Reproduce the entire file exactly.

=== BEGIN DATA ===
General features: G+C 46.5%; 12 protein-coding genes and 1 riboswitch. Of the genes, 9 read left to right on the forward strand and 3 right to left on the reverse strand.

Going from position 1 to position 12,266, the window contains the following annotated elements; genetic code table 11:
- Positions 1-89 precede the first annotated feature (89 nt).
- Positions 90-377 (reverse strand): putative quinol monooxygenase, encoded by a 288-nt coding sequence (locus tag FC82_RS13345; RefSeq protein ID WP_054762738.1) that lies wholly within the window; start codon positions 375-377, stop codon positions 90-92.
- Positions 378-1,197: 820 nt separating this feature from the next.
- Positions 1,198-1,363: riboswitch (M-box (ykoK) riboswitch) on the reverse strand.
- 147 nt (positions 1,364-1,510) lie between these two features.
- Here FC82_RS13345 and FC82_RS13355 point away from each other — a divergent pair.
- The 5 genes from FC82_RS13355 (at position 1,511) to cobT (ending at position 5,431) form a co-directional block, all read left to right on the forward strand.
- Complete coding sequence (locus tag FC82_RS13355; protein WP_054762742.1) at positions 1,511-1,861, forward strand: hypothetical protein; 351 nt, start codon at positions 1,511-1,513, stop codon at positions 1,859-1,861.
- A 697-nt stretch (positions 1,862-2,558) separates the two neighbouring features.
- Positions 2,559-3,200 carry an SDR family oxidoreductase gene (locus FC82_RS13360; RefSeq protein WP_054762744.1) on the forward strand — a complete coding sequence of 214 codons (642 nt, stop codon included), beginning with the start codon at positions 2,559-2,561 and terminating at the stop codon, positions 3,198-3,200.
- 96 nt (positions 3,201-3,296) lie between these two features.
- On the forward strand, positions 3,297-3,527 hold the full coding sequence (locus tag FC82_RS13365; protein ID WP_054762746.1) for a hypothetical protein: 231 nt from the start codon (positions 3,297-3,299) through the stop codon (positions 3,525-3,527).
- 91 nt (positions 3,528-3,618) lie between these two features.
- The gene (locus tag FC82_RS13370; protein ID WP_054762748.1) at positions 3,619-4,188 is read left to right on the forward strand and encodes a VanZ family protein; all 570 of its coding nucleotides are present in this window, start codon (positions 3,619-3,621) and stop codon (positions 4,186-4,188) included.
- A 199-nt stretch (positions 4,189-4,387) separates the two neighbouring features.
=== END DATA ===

General features: G+C 46.5%; 12 protein-coding genes and 1 riboswitch. Of the genes, 9 read left to right on the forward strand and 3 right to left on the reverse strand.

Going from position 1 to position 12,266, the window contains the following annotated elements; genetic code table 11:
- Positions 1-89 precede the first annotated feature (89 nt).
- Positions 90-377 (reverse strand): putative quinol monooxygenase, encoded by a 288-nt coding sequence (locus tag FC82_RS13345; RefSeq protein ID WP_054762738.1) that lies wholly within the window; start codon positions 375-377, stop codon positions 90-92.
- Positions 378-1,197: 820 nt separating this feature from the next.
- Positions 1,198-1,363: riboswitch (M-box (ykoK) riboswitch) on the reverse strand.
- 147 nt (positions 1,364-1,510) lie between these two features.
- Here FC82_RS13345 and FC82_RS13355 point away from each other — a divergent pair.
- The 5 genes from FC82_RS13355 (at position 1,511) to cobT (ending at position 5,431) form a co-directional block, all read left to right on the forward strand.
- Complete coding sequence (locus tag FC82_RS13355; protein WP_054762742.1) at positions 1,511-1,861, forward strand: hypothetical protein; 351 nt, start codon at positions 1,511-1,513, stop codon at positions 1,859-1,861.
- A 697-nt stretch (positions 1,862-2,558) separates the two neighbouring features.
- Positions 2,559-3,200 carry an SDR family oxidoreductase gene (locus FC82_RS13360; RefSeq protein WP_054762744.1) on the forward strand — a complete coding sequence of 214 codons (642 nt, stop codon included), beginning with the start codon at positions 2,559-2,561 and terminating at the stop codon, positions 3,198-3,200.
- 96 nt (positions 3,201-3,296) lie between these two features.
- On the forward strand, positions 3,297-3,527 hold the full coding sequence (locus tag FC82_RS13365; protein ID WP_054762746.1) for a hypothetical protein: 231 nt from the start codon (positions 3,297-3,299) through the stop codon (positions 3,525-3,527).
- 91 nt (positions 3,528-3,618) lie between these two features.
- The gene (locus tag FC82_RS13370; protein ID WP_054762748.1) at positions 3,619-4,188 is read left to right on the forward strand and encodes a VanZ family protein; all 570 of its coding nucleotides are present in this window, start codon (positions 3,619-3,621) and stop codon (positions 4,186-4,188) included.
- A 199-nt stretch (positions 4,189-4,387) separates the two neighbouring features.